Share Results of a Previously Conducted Survey at Your Event.

Create buzz for an upcoming event by surveying your attendees beforehand, making them aware that the results will be given at the upcoming event. As the event nears, their anticipation will grow as they look forward to hearing the survey results.


Create Marketing ROI through Lead Generation and Qualification.

Raffles and sweepstakes are great incentives for guests to stop by your booth (or main information desk) for engagement opportunities. Invite them to submit their information to register--the possibility of winning a prize is a strong incentive for driving responses. Online surveys offer an easy way to run sweepstakes at your booth. Set up a kiosk or computer station that invites attendees to fill out a quick "sweepstakes registration," the form for which is really an online survey. Ask a few demographic questions in addition to one or two psychographic or purchasing questions to help you accurately qualify real prospects. The sweepstakes is an efficient means of generating booth/kiosk traffic and converting visitors into leads.

If you have sponsors for your event, make sure to add a question asking if they would be interested in receiving information about that sponsor's product or service. Most corporate event sponsors will pay you (or increase sponsorship) for qualified leads and/or aggregate event data.



Rule #3 — Ask Attendees for Feedback After the Event.

Two people looking at computer

Receiving feedback from attendees is a critical step for an accurate assessment of your event's strengths and weaknesses. Conduct a post-event survey and ask your audience what they thought about the overall event, the content, the speakers, the facilities, etc. Such information is an instrumental component of a customer-centric event planning strategy. Ask attendees post-event questions such as

  • How did you hear about this event?
  • How do you rate the event location?
  • How do you rate the content that was presented?
  • Please list any other comments or suggestions about the event
  • Please rate the quality of the speaker's performance
  • Would you be interested in volunteering at our next event?


Determine Logistical Successes or Failures.

Find out if the attendees liked or disliked any aspect of the event venue including location, parking, commuting issues, etc. If you plan to have another event at the same venue in the future, arrangements can be made to address such issues accordingly.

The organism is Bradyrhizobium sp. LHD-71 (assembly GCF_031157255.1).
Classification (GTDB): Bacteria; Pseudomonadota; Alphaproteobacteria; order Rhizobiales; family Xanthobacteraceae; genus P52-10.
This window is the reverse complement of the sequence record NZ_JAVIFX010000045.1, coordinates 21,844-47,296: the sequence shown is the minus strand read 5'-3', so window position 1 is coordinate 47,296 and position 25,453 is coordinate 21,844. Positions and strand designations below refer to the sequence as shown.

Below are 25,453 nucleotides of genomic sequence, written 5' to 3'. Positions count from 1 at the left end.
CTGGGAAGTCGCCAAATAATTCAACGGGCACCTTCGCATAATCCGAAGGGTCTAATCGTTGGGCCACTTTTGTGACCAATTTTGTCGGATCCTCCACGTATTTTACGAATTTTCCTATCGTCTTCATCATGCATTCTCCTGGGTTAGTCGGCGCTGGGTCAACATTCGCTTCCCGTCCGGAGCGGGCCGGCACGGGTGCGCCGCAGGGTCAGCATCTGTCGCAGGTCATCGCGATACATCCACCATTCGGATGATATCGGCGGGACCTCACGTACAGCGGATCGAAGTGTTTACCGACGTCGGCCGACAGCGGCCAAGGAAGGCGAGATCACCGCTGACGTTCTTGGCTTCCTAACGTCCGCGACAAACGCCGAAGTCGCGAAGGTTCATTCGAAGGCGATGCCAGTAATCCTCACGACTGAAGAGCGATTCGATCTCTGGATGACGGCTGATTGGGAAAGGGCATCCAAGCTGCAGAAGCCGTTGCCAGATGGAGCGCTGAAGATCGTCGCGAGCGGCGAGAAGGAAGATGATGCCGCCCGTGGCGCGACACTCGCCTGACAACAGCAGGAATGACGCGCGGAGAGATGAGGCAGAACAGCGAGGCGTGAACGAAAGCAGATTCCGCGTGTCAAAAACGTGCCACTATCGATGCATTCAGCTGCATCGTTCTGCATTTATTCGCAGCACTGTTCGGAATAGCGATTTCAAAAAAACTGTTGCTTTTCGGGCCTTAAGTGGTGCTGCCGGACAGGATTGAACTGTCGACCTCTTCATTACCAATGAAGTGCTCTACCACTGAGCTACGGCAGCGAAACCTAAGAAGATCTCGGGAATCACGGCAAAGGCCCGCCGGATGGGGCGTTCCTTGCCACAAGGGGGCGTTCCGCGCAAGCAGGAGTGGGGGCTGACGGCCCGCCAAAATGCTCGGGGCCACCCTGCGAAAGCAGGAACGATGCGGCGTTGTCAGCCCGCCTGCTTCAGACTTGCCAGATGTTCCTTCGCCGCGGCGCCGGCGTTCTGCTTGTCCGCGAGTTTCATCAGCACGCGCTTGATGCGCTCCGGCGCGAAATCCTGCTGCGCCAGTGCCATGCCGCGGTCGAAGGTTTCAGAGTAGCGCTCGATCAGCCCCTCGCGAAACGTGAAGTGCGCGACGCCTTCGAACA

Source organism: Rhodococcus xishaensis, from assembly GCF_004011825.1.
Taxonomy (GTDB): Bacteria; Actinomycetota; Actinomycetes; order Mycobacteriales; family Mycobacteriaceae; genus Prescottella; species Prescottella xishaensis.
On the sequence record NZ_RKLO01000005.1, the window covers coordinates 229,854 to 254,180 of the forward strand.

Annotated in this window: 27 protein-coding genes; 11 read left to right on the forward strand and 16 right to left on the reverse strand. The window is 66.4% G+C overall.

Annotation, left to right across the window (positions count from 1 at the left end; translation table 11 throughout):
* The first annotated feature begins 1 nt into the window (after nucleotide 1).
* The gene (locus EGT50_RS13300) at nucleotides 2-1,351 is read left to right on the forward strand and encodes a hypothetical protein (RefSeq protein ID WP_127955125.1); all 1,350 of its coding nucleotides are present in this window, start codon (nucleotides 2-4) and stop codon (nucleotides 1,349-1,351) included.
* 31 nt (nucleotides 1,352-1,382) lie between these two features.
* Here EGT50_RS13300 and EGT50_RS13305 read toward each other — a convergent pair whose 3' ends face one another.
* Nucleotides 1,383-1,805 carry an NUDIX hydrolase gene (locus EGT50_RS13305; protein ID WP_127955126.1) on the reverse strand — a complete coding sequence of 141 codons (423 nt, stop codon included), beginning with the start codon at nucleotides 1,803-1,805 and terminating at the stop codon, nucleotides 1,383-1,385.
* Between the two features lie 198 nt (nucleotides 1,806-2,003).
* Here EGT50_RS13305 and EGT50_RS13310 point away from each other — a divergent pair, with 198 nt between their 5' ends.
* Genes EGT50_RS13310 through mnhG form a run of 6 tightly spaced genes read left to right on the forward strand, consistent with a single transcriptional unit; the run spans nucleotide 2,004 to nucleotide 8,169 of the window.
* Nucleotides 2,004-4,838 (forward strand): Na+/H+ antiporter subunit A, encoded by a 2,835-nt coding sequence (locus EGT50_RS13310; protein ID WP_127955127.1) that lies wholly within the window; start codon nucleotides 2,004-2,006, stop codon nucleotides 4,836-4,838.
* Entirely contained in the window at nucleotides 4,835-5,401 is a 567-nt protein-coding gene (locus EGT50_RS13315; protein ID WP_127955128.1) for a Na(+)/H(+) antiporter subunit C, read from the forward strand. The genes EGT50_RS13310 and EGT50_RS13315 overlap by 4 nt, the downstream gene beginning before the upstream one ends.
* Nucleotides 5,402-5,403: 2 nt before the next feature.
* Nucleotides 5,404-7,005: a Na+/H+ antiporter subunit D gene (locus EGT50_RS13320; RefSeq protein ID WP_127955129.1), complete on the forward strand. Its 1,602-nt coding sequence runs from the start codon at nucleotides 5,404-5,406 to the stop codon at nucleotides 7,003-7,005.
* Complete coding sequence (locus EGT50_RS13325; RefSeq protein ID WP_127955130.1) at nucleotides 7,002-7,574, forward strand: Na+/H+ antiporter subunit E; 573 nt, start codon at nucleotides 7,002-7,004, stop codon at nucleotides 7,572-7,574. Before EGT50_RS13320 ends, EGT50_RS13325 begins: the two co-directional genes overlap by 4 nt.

Poll Your Audience About Presentation Quality (Speakers, Content, etc.).

Give your respondents an opportunity to rate various aspects of your presentation, booth, or speakers. Ask respondents to rate the value of the information presented and whether or not it was presented effectively.

  • Did you get something valuable out of the event?
  • Was your attendance it worthwhile?

Responses to questions about event content and quality are essential in determining the success of an event. Other analytics, such as cross-tabulation reports, can provide details beyond the aggregate scope. For example, you may determine levels of association between industry segment (vertical) and perceived event value and adjust future event marketing strategies accordingly.


Offer an Opportunity to Give Personal Feedback.

Provide a free response comment box in your survey, where your attendees may voice their opinions and give suggestions to improve future events. Here you will gain insight into your attendees' experience and whether it was good or bad. Consider asking your respondent to provide contact information such as their name, email address, or telephone number so that you can follow-up with them directly.



Keep the communication lines open with your event audience by finding out what they need, encouraging their participation, and gathering their feedback. This gives you the tools you need to survey your event attendees and get the results quickly so you can take appropriate action. With survey tools, such as Cvent's solution, you can survey event participants easily during each phase of the event process, determine the strong and weak points of your event planning and execution, gather the data you need to make improvements that will ensure the success of your event programs.